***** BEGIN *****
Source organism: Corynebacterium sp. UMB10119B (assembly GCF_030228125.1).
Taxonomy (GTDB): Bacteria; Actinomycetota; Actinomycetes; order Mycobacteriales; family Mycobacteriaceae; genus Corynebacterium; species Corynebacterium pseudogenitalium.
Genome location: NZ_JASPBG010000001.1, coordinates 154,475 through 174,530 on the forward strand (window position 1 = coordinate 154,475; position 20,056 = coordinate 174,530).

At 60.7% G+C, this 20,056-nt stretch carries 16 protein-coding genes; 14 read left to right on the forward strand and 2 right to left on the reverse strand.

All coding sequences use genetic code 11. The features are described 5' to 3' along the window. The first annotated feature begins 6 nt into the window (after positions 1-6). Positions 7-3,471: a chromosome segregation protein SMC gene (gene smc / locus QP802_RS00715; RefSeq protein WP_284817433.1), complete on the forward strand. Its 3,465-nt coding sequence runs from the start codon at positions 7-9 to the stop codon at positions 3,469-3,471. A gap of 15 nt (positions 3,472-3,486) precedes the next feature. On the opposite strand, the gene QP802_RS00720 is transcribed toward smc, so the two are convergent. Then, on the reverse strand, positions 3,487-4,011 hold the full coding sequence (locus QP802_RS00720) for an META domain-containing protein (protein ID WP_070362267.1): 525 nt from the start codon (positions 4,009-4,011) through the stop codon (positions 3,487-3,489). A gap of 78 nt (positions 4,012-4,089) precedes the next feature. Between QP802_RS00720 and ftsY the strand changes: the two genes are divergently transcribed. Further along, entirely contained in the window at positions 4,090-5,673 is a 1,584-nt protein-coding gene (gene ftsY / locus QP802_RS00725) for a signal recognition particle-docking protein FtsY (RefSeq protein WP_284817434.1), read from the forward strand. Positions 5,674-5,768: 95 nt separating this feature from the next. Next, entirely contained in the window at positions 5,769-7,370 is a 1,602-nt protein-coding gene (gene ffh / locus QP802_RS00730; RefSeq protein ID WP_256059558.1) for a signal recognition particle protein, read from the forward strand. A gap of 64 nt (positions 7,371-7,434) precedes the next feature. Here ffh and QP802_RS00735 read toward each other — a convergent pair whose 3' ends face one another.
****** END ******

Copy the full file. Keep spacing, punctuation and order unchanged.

Source organism: Corynebacterium sp. UMB10119B (assembly GCF_030228125.1).
Taxonomy (GTDB): Bacteria; Actinomycetota; Actinomycetes; order Mycobacteriales; family Mycobacteriaceae; genus Corynebacterium; species Corynebacterium pseudogenitalium.
Genome location: NZ_JASPBG010000001.1, coordinates 154,475 through 174,530 on the forward strand (window position 1 = coordinate 154,475; position 20,056 = coordinate 174,530).

At 60.7% G+C, this 20,056-nt stretch carries 16 protein-coding genes; 14 read left to right on the forward strand and 2 right to left on the reverse strand.

All coding sequences use genetic code 11. The features are described 5' to 3' along the window. The first annotated feature begins 6 nt into the window (after positions 1-6). Positions 7-3,471: a chromosome segregation protein SMC gene (gene smc / locus QP802_RS00715; RefSeq protein WP_284817433.1), complete on the forward strand. Its 3,465-nt coding sequence runs from the start codon at positions 7-9 to the stop codon at positions 3,469-3,471. A gap of 15 nt (positions 3,472-3,486) precedes the next feature. On the opposite strand, the gene QP802_RS00720 is transcribed toward smc, so the two are convergent. Then, on the reverse strand, positions 3,487-4,011 hold the full coding sequence (locus QP802_RS00720) for an META domain-containing protein (protein ID WP_070362267.1): 525 nt from the start codon (positions 4,009-4,011) through the stop codon (positions 3,487-3,489). A gap of 78 nt (positions 4,012-4,089) precedes the next feature. Between QP802_RS00720 and ftsY the strand changes: the two genes are divergently transcribed. Further along, entirely contained in the window at positions 4,090-5,673 is a 1,584-nt protein-coding gene (gene ftsY / locus QP802_RS00725) for a signal recognition particle-docking protein FtsY (RefSeq protein WP_284817434.1), read from the forward strand. Positions 5,674-5,768: 95 nt separating this feature from the next. Next, entirely contained in the window at positions 5,769-7,370 is a 1,602-nt protein-coding gene (gene ffh / locus QP802_RS00730; RefSeq protein ID WP_256059558.1) for a signal recognition particle protein, read from the forward strand. A gap of 64 nt (positions 7,371-7,434) precedes the next feature. Here ffh and QP802_RS00735 read toward each other — a convergent pair whose 3' ends face one another.